Giri had shown good preparation once again, with which he had managed to confuse Caruana.
“I wasn’t really happy with the position,” the American GM said. “I was a bit surprised when Anish decided to play this 10.Qc2 line; I knew that it existed but it’s quite rare. Usually, people play 12.Qb3. I didn’t really remember exactly how I’m supposed to play. I was sort of improvising with 10…Nbd7, 11…Nb6 and 12…Qb8 and it didn’t really work out. My position was pretty bad throughout the game.”
“I was very happy with my position,” said Giri. “I think Fabiano wanted to be clever with 13…Qb8 but then after 14.h4 there is no real point and the inclusion should just favor me.”
White’s advantage was growing and the engine went up to +2 around move 33, but Giri failed to find the strongest way of playing. “It turned out not so easy to win over the board because I couldn’t quite calculate a winning line till the end because there are a lot of resources for Black,” he said.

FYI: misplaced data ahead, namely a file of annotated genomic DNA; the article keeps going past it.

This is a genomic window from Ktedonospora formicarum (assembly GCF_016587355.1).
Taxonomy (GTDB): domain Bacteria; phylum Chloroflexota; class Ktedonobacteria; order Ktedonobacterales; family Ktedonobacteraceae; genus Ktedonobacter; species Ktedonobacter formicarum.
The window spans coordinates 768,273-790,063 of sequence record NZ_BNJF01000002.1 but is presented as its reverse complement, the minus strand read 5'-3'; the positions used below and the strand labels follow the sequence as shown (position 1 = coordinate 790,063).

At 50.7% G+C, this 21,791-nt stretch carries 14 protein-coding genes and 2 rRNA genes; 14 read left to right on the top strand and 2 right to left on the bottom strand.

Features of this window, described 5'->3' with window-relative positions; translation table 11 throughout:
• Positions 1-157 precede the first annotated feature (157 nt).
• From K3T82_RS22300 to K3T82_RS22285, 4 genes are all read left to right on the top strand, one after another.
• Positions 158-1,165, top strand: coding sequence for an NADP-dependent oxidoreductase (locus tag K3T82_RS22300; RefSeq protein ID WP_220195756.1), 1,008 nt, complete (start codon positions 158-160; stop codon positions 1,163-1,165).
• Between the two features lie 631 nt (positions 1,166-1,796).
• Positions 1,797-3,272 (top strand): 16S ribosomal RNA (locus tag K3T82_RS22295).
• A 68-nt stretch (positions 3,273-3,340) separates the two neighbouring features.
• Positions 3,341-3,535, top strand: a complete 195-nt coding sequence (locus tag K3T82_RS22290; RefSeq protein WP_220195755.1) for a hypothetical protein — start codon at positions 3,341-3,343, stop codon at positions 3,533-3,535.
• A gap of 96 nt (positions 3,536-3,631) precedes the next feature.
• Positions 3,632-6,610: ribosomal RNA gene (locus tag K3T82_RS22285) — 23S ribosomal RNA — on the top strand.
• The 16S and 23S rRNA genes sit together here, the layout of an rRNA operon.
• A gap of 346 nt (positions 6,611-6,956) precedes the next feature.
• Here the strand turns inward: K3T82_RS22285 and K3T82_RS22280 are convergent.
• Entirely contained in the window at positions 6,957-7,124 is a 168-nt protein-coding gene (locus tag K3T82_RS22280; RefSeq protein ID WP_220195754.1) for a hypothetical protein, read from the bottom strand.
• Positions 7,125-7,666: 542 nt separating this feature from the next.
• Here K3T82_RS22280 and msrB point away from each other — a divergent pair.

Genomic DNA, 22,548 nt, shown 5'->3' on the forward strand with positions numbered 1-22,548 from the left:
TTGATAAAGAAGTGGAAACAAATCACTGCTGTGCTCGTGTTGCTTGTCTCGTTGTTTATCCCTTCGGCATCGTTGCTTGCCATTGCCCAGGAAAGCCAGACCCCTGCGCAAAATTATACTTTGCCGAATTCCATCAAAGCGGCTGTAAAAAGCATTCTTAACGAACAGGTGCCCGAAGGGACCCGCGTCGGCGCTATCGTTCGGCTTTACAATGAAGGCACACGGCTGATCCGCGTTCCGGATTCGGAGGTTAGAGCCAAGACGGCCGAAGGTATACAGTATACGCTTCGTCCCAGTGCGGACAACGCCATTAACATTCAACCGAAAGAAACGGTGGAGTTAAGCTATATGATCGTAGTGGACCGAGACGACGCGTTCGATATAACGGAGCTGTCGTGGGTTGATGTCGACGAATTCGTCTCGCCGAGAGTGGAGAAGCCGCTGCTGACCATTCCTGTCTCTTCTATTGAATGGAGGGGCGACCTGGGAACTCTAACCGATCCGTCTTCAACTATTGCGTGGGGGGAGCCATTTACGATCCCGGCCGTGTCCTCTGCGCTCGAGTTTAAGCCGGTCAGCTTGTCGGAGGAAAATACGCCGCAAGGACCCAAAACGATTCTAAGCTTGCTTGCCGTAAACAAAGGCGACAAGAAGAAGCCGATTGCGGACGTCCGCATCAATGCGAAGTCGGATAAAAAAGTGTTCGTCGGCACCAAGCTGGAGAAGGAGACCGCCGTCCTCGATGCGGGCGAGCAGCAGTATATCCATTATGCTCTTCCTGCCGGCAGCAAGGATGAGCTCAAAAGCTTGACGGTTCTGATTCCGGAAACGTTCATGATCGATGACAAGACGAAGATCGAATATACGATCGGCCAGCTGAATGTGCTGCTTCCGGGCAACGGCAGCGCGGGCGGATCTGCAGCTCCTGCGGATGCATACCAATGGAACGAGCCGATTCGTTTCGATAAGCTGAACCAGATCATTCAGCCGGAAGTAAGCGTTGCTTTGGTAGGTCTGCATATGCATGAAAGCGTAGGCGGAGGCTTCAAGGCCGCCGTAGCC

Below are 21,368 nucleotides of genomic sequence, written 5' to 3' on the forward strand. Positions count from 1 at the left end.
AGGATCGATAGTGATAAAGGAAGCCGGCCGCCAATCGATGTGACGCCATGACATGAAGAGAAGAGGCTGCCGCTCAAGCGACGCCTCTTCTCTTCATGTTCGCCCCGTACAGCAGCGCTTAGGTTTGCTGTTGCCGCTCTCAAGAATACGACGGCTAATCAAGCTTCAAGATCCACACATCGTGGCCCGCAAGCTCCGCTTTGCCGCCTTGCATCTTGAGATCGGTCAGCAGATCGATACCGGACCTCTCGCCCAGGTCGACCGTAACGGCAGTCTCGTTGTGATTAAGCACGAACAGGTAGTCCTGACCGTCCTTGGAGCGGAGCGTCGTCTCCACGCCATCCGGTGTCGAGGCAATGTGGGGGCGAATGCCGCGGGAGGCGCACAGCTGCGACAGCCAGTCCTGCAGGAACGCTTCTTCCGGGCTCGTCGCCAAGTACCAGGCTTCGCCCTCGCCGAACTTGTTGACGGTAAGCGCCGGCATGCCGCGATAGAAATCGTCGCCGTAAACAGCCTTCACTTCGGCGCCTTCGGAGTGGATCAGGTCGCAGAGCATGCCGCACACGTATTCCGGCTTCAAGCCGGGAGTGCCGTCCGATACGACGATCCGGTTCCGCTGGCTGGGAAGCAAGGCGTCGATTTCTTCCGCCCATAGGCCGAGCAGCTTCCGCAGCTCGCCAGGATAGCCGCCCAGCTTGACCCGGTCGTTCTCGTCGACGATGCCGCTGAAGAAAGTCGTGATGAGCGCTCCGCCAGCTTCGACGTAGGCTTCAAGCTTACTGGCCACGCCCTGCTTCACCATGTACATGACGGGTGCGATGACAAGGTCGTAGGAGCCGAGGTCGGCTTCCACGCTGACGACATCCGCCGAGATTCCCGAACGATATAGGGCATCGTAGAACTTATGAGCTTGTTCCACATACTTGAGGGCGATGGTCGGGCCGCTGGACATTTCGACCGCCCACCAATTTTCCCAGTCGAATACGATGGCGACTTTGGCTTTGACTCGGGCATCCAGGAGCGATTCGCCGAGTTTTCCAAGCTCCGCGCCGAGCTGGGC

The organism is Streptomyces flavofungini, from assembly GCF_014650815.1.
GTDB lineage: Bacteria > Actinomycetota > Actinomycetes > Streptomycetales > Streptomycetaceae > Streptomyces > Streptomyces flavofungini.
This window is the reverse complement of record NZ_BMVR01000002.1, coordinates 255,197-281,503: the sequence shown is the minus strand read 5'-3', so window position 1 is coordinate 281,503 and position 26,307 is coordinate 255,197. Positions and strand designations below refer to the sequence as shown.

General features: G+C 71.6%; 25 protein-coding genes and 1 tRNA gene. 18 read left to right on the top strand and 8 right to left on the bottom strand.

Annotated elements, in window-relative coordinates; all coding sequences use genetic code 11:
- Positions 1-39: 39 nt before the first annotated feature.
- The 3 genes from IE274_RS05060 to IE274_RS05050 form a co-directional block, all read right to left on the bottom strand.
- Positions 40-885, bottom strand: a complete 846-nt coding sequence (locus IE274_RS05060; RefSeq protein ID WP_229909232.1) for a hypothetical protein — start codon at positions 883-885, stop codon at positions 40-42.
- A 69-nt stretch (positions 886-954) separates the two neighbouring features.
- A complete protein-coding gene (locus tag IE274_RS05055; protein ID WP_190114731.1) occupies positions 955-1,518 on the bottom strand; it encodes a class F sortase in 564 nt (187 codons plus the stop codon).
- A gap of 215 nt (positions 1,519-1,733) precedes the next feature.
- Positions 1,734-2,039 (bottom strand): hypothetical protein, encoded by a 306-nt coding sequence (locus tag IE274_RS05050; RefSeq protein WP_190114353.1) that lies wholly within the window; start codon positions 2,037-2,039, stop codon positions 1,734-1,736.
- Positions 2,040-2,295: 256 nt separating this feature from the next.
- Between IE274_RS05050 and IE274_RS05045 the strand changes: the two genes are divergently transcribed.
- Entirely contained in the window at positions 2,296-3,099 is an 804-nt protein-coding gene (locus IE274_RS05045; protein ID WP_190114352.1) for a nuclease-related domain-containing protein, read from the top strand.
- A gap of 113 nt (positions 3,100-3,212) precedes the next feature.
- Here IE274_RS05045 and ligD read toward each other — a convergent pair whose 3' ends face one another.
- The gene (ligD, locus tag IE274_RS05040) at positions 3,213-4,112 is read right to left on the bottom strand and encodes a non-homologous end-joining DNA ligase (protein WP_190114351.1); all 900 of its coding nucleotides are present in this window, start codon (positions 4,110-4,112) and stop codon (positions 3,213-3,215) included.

At the same time, Caruana was quite alert in finding 33…d4! and the counterplay that followed. “If you miss a chance but then you survive a losing position you no longer remember the win that you missed,” he said. “This was a lucky break so it makes me feel quite a lot better about my situation.”
The quickest game of the round was also the most spectacular. A big part of the fireworks was found in the preparation of GM Maxime Vachier-Lagrave, who had played this sharp Najdorf against GM Magnus Carlsen last December in London as well.
GM Kirill Alekseenko followed in the world champion’s footsteps, and it was “MVL” who deviated on move 16.